By Rich Heidorn Jr.
Environmental and public policy advocates last week challenged the Department of Energy’s proposed procedures for designating critical electric infrastructure information (CEII), saying it denies due process and could be a Trojan horse for the department’s efforts to subsidize coal and nuclear generation.
DOE announced its proposed procedures Oct. 29 under the 2015 Fixing America’s Surface Transportation (FAST) Act, which gave both FERC and the secretary of energy authority to designate information as CEII and thus exempt from disclosure.
Among those weighing in in support of the rule before the comment period closed last week were the Edison Electric Institute, which said the rules would help encourage “information sharing frameworks” between government and private industry that are essential for responding to cyberthreats. PJM also filed in support.
But Earthjustice, the Union of Concerned Scientists, and Public Citizen filed joint comments opposing the rule, calling it “a breathtaking” overreach of the department’s authority that “would inappropriately broaden the department’s authority to restrict access to information critical for informed debate on issues important to the public.”
The groups said although the FAST Act gives both FERC and DOE authority to designate information as CEII, only FERC has authority to set the “criteria and procedures” for doing so. FERC, which issued its procedures in 2016, rejected a rehearing request on its order in May. (See FERC Clarifies CEII Rules, Denies Rehearing.)
DOE proposed that industry and other stakeholders could request information they submit to DOE be “pre-designated” as CEII and remain so on an “interim” basis pending DOE review, preventing disclosure under the Freedom of Information Act (FOIA).
“Information that is pre-designated or provided interim treatment would be handled like CEII indefinitely; the department commits only to ‘endeavor to make a determination as soon as practicable’ regarding its actual status as CEII,” the groups said. “… The proposed rule would functionally shift the role of designating CEII from the department to industry stakeholders, as the assertions of entities submitting the information provides the basis for treatment as CEII indefinitely.”
The rule is unnecessary, the groups said, because FOIA rules and FERC’s CEII procedures already allow for review of sensitive information before its release.
Tyson Slocum, director of Public Citizen’s Energy Program, said the rule would give DOE the “foundation” to seek coal and nuclear bailouts on national security grounds. “Right now, DOE lacks a process by which it can designate infrastructure on national security or national defense grounds,” Slocum said in an email. “This rule would provide that authority.”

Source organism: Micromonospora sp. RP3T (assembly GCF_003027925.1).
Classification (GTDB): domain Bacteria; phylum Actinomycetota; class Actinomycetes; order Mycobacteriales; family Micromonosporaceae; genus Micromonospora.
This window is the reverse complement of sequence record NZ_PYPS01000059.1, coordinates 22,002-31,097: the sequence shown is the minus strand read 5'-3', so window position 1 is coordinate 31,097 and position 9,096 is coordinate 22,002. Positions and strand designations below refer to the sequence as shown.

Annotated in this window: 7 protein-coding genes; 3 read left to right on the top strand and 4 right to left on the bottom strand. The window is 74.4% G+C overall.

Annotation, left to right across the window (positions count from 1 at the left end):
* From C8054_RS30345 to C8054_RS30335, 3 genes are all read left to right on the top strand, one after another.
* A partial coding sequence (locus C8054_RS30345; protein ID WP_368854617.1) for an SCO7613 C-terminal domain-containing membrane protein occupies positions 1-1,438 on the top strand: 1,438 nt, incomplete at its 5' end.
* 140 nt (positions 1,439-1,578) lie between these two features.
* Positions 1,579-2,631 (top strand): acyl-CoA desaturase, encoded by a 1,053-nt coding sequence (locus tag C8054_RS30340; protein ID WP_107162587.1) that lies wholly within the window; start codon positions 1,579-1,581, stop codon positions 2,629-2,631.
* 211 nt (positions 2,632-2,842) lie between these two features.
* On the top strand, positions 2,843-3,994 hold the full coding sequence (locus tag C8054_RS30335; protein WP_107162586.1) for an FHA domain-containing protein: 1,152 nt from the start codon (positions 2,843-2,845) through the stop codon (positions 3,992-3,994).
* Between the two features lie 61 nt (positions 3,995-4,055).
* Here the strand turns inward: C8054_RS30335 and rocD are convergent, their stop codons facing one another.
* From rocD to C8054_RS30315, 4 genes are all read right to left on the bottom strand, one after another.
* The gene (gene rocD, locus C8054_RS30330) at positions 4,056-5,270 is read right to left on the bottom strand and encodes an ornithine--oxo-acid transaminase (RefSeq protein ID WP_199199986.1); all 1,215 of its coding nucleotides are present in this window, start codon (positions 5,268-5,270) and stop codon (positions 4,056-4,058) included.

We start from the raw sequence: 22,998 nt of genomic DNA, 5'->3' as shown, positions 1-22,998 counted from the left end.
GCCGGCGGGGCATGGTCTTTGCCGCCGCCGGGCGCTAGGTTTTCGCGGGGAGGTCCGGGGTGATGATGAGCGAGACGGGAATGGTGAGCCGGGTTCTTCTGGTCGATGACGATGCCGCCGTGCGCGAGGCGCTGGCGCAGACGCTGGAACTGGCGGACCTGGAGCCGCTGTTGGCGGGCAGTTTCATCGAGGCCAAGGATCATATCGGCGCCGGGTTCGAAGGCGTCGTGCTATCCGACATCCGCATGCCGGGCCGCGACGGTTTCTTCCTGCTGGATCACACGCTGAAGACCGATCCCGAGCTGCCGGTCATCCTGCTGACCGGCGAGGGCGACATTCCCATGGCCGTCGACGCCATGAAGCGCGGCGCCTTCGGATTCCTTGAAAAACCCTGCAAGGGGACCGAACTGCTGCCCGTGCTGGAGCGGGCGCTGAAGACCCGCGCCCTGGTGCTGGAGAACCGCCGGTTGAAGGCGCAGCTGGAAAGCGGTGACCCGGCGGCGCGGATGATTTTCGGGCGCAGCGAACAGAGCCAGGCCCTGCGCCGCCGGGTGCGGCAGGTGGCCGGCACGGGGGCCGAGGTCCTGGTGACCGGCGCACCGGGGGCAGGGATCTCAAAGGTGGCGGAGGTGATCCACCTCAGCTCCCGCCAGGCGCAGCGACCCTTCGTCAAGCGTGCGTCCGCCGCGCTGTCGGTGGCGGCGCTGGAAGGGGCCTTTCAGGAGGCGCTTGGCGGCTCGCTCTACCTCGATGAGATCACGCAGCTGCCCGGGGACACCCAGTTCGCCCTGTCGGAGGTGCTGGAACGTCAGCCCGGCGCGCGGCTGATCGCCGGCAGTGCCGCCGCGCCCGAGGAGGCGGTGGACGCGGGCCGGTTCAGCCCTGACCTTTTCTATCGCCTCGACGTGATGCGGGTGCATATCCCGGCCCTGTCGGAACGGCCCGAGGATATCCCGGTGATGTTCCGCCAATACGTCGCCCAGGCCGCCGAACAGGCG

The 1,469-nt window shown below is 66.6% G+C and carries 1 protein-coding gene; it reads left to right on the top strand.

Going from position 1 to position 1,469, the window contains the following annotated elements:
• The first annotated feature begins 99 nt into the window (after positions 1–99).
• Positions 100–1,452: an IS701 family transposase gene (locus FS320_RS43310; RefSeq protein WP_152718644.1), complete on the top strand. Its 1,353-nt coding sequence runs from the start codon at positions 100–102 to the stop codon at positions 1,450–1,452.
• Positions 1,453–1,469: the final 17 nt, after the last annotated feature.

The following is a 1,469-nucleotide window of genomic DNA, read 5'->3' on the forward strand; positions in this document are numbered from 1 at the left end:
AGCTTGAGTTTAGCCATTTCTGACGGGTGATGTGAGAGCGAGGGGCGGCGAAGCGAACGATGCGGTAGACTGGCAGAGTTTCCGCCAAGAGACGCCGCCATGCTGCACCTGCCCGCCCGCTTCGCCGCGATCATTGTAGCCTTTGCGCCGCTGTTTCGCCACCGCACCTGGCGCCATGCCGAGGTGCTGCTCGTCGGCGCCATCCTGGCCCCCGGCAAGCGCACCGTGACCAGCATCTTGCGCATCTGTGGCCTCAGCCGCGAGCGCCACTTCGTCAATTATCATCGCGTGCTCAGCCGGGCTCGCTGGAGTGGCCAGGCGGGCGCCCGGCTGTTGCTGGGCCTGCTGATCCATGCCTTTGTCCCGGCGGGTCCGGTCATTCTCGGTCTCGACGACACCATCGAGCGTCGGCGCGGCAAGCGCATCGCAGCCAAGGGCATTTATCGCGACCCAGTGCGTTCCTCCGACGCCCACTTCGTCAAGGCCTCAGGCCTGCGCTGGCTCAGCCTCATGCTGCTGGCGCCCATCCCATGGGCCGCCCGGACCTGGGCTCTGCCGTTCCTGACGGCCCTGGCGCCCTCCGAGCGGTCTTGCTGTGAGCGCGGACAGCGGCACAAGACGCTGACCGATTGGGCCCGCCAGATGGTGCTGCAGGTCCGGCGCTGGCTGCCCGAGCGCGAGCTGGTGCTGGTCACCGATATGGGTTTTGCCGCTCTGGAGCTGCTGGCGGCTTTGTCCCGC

‘Critical Defense Facilities’
In June, a leaked “pre-decisional” memo proposed that DOE require RTOs and ISOs to purchase energy or capacity from “fuel-secure” generators at risk of retirement for 24 months while the department identifies “Critical Defense Facilities” served by “Defense Critical Electric Infrastructure (DCEI).” (See Trump Orders Coal, Nuke Bailout, Citing National Security.)
In October, numerous press reports indicated that the White House had rejected DOE’s proposal following opposition from the National Security Council and National Economic Council. But there has been no official word on the plan’s demise. (See Chatterjee Dodges as DOE Spins on Coal Bailout.)
“Should the DOE be granted the authority it seeks in this proposed rulemaking, then the agency can designate as secret the methodology used to determine that certain infrastructure is critical for defense or national security,” Slocum said. “Once it has made that designation, the agency could then justify multi-billion-dollar bailouts to the owners of such facilities, and groups like Public Citizen would be unable to challenge it, since the underlying justification would now be classified. Therefore, stopping this rule is central to stopping the Trump administration’s coal and nuclear bailout.”
In contrast, EEI said it generally supports the proposal. “It is clear that much care and thought went into the preparation of the proposed rule, and the tone set demonstrates the department’s commitment to promoting public/private sector information sharing,” EEI said. “EEI supports this commitment because public and private sector entities must partner to protect the nation’s critical electric infrastructure and public/private information sharing is a crucial element to achieving that goal.”
However, EEI said DOE should specify deadlines for acting on CEII requests and ensure all DOE offices, FERC, the Department of Homeland Security and Nuclear Regulatory Commission use consistent criteria in making designations.
PJM also supported the proposal and said it should be amended to include penalties for willful disclosures of sensitive information.
“The final rule should ensure that disclosure of this information is subject to a DOE review of the requester’s actual ‘need to know’ this highly sensitive information,” PJM said. “Too often in the past, CEII disclosure rules have been written by [FERC] and other agencies to establish procedures with a going-in assumption of implementing the requester’s right to know the critical information in question.”